As noted, the searchlight 11 also has a variable focusing capability. In response to an appropriate control signal, a small motor on the searchlight itself moves the searchlight reflector back and forth to change the position thereof in relation to the arc lamp.
The loudspeakers 13 preferably are light-weight high-power loudspeakers of the type disclosed in commonly assigned application Ser. No. 08/616,670 filed Mar. 20, 1996 to Grady et al., the disclosure of which is incorporated herein by reference.
In the embodiment of FIG. 1, the integrated searchlight and speaker unit 1 is movably mounted on a collapsible multi-legged pedestal support structure. The structure may be a tripod. In the illustrated embodiment the collapsible support structure is a quadropod 3. The quadropod support structure 3 includes four legs 5 and a center post 7. In the open position shown, the four legs 5 provide support and lateral stability for the center post 7. The center post may also rest on the ground, for additional strength. The integrated searchlight and speaker unit 1 includes a tube or sleeve that serves as a female coupler. The tube fits over the top of the center post of the quadropod support structure 3, which serves as a male coupler.
The integrated searchlight and speaker unit 1 is light enough to be carried to a location where needed, for example along a remote portion of a border between two countries. An operator would unfold the quadropod support structure 3, and then simply fit the tube of the integrated searchlight and speaker unit 1 over the top of the post 7, to complete the installation shown in FIG. 1.
The integrated searchlight and loudspeaker unit 1 can be mounted on any structure having a vertical post of sufficient strength and having the appropriate diameter to accept the mounting tube of the unit. For example, in applications where personnel will deploy the audio-illuminator system at the same locations over and over again, authorities may permanently install a series of posts of the same diameter as the post 7. These permanently installed posts may be at points overlooking frequently used broader crossings. On any given occasion, the enforcement personnel would simply carry the integrated searchlight and unit 1 to a desired location and fit the tube of the integrated searchlight and speaker unit 1 over the top of the permanently installed post.
FIG. 2 depicts an alternate mobile implementation using a trailer mounted support structure. In the illustrated example, the trailer 15 has a simple flat bed 17 mounted on one axle having two wheels 19. The flat bed 17 supports a post 7', similar to the center post in the quadropod structure of FIG. 1. The support structure shown in FIG. 2 also includes two braces 21 connected from a bracket 23 near the top of the post 7' to points near the back corners of the trailer bed 17. The tube on the integrated searchlight and loudspeaker unit 1 fits over the top of the post 7', to mount the unit 1 in the manner discussed above relative to FIG. 1.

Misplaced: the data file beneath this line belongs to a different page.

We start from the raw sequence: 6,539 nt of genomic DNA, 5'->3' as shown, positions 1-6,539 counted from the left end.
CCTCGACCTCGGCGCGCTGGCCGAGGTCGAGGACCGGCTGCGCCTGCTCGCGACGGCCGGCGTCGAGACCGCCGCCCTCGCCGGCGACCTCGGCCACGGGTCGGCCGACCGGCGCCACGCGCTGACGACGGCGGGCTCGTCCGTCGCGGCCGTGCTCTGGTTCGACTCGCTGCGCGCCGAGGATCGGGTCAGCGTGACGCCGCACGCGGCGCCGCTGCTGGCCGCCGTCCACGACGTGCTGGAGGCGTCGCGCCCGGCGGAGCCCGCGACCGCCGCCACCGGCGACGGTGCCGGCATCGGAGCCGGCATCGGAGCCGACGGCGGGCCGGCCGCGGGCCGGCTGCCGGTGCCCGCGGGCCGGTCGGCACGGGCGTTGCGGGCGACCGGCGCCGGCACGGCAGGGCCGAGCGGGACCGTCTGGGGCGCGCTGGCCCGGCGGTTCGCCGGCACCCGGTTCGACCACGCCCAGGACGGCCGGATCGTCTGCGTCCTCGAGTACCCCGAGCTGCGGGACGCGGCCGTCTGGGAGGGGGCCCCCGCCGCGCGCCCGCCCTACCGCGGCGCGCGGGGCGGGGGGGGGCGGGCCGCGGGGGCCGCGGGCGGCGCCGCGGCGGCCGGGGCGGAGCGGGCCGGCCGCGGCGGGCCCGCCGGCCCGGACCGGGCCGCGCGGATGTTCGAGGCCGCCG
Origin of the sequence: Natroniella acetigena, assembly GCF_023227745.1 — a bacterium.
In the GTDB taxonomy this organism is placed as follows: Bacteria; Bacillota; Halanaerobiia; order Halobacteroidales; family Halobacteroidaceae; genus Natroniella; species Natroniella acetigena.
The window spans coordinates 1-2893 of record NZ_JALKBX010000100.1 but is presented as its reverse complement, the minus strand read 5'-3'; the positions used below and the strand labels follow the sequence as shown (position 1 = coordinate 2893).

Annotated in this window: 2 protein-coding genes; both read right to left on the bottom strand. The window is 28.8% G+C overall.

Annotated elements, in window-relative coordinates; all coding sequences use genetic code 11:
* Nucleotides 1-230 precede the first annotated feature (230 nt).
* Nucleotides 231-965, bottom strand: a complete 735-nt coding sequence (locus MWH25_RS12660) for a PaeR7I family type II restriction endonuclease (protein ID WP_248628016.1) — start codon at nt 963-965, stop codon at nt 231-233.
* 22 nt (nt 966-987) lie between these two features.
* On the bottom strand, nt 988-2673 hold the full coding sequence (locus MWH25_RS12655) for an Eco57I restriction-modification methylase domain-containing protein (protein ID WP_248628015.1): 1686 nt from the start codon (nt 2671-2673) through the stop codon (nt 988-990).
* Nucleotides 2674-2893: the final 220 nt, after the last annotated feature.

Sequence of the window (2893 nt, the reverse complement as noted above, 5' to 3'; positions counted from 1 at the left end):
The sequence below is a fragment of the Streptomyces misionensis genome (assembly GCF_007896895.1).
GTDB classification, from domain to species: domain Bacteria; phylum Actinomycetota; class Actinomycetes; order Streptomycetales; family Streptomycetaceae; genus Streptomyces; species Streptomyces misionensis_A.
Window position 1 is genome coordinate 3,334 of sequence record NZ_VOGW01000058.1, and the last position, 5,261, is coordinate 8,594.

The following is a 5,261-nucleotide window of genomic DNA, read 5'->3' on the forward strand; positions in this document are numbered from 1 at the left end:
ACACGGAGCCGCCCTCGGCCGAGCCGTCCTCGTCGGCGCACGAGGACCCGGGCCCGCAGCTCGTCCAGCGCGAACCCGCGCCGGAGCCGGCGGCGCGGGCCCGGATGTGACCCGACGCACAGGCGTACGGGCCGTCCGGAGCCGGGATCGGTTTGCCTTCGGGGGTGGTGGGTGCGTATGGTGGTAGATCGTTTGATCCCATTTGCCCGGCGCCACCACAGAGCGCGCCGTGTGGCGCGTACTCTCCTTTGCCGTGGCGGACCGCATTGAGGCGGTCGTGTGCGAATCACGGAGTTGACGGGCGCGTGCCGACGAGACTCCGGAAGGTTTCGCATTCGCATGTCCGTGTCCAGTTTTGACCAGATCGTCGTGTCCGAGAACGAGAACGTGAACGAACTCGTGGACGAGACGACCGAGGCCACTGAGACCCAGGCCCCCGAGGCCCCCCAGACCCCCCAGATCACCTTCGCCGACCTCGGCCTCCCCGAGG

In the implementation of FIG. 2, the trailer bed 17 also carries a cabinet 23 housing the power junction box and amplifier for the audio-illuminator system, as discussed more below with regard to the circuit diagram of FIG. 4. The cabinet 23 will also provide storage for at least the cabling and the remote control. Although not shown for simplicity, the trailer 15 also will typically carry a small, diesel powered generator. The trailer includes an integral trailer hitch 25, for coupling to a towing vehicle.
The front view of FIG. 3 illustrates the gimbal mounting and the support structure for the searchlight and loudspeakers. The searchlight 11 is supported for tilt movement within a U-shaped bracket 29, and the U-shaped bracket 29 is supported for horizontal rotation about a vertical axis. As shown in dotted line in FIG. 3, the bracket 29 also supports the loudspeakers 13. As such, the movement of the bracket permits unified pan control of the aiming of both the searchlight 11 and the loudspeakers 13.
Consider first the tilt-control and mounting of the searchlight 11 within the U-shaped bracket 29.
One of the vertical extensions of the U-shaped bracket 19 supports a gimbal mechanism 31. A motor 33 drives the gears (not visible) of the gimbal 31. The gimbal 31 includes a square protrusion that rotates in response to the rotation of the gears by the motor 33. The protrusion extends through an opening in the U-shaped bracket 29. A socket in a boss 35 on the side of the searchlight 11 mates with the square protrusion from the gimbal 31. A wing-bolt or lag-bolt 37 extends through the gimbal 31, including through the square protrusion. The bolt 37 also extends through an opening through the boss 35 and screws into threads formed in the searchlight housing. As the bolt 37 is tightened, it is draws the protrusion of the gimbal 31 into tight engagement in the socket in the boss 35.